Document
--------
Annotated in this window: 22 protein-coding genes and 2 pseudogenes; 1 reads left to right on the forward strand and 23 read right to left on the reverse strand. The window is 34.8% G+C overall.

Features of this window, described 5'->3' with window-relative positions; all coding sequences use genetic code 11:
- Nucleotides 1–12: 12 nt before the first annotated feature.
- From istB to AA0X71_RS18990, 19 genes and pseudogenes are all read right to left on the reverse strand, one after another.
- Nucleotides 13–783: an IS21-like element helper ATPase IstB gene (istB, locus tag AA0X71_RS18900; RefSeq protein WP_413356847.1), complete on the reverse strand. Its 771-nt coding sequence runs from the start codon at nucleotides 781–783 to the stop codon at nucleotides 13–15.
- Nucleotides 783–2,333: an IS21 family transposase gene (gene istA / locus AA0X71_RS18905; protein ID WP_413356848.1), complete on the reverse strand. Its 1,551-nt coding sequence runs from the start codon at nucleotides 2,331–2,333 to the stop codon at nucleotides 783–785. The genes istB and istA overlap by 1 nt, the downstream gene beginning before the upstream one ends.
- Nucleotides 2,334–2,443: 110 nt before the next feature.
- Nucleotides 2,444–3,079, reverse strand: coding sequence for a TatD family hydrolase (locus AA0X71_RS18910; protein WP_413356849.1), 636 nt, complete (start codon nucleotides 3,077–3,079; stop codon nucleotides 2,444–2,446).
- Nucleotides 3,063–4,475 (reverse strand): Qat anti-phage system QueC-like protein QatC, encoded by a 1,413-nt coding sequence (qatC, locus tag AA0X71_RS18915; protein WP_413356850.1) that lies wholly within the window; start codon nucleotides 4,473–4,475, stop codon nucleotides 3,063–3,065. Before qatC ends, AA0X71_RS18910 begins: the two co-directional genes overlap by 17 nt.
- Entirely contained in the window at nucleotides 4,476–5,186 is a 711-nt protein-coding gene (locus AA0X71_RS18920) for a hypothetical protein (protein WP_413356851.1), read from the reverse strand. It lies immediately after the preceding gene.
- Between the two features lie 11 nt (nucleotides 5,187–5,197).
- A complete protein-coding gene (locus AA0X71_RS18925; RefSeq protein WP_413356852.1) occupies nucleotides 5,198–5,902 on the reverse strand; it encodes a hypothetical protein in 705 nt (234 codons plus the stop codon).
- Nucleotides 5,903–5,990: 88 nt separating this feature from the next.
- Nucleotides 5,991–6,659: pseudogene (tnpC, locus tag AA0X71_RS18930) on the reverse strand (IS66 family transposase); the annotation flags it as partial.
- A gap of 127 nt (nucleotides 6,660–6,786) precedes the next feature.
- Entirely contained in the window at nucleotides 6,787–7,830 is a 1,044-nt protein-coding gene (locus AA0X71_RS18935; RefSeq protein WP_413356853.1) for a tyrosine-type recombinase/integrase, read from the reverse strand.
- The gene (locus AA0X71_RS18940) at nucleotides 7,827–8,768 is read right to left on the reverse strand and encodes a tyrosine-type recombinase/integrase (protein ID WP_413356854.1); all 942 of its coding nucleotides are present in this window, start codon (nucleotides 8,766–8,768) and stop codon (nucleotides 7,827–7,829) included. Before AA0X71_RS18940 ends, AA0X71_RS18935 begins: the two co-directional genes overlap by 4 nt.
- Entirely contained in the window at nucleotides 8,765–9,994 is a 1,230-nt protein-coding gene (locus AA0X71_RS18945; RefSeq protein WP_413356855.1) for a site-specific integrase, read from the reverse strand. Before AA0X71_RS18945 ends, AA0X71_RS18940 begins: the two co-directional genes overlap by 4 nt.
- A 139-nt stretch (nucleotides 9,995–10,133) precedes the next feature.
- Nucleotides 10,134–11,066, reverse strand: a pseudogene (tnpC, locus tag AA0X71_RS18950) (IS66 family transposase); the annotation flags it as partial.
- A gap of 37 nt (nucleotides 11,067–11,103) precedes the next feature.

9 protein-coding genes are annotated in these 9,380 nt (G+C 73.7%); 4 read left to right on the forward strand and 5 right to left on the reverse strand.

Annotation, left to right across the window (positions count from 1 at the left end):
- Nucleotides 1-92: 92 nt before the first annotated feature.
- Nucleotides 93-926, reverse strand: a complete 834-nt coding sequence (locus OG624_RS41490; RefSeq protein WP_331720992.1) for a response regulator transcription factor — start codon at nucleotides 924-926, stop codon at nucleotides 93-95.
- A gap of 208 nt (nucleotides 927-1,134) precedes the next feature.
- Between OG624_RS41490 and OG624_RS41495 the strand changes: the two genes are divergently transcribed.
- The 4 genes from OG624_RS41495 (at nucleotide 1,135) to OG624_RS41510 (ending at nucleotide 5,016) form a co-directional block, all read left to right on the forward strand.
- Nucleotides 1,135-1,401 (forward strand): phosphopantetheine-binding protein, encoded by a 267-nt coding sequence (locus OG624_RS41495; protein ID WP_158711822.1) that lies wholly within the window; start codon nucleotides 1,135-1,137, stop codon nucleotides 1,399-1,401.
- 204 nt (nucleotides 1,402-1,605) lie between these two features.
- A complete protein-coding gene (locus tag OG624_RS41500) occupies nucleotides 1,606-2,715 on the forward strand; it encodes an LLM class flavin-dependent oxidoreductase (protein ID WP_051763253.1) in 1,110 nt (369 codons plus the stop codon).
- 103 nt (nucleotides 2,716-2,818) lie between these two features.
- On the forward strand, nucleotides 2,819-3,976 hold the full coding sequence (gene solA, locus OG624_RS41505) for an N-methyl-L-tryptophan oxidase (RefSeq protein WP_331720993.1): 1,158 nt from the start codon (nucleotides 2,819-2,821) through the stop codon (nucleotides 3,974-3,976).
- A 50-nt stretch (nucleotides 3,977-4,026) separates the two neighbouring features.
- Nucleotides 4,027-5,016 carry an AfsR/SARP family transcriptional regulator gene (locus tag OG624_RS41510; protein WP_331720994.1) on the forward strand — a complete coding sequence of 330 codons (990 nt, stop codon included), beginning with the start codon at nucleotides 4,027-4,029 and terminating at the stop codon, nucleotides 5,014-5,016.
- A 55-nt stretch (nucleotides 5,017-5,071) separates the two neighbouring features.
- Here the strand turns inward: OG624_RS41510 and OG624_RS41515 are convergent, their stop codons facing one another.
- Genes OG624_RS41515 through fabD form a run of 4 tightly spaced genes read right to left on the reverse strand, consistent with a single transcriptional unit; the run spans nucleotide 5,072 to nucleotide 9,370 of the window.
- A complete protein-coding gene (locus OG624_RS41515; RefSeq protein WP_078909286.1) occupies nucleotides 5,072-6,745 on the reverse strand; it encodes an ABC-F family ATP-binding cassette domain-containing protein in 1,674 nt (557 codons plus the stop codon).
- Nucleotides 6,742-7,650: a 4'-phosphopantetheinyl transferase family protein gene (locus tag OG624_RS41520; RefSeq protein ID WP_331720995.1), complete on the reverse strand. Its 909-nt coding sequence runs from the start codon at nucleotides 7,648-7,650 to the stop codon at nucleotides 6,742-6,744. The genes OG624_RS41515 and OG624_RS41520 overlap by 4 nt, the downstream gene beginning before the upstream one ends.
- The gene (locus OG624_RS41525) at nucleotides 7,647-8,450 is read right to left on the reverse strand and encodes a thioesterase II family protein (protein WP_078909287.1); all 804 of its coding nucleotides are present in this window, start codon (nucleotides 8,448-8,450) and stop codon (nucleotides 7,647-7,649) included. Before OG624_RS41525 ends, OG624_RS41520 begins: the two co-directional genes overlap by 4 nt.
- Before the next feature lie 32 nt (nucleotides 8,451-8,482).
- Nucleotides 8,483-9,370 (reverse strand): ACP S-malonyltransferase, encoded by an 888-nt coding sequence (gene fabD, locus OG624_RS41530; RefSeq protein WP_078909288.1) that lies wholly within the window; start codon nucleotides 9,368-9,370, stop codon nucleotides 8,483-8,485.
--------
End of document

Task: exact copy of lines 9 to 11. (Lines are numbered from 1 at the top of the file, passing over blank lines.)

- Nucleotides 3,063–4,475 (reverse strand): Qat anti-phage system QueC-like protein QatC, encoded by a 1,413-nt coding sequence (qatC, locus tag AA0X71_RS18915; protein WP_413356850.1) that lies wholly within the window; start codon nucleotides 4,473–4,475, stop codon nucleotides 3,063–3,065. Before qatC ends, AA0X71_RS18910 begins: the two co-directional genes overlap by 17 nt.
- Entirely contained in the window at nucleotides 4,476–5,186 is a 711-nt protein-coding gene (locus AA0X71_RS18920) for a hypothetical protein (protein WP_413356851.1), read from the reverse strand. It lies immediately after the preceding gene.
- Between the two features lie 11 nt (nucleotides 5,187–5,197).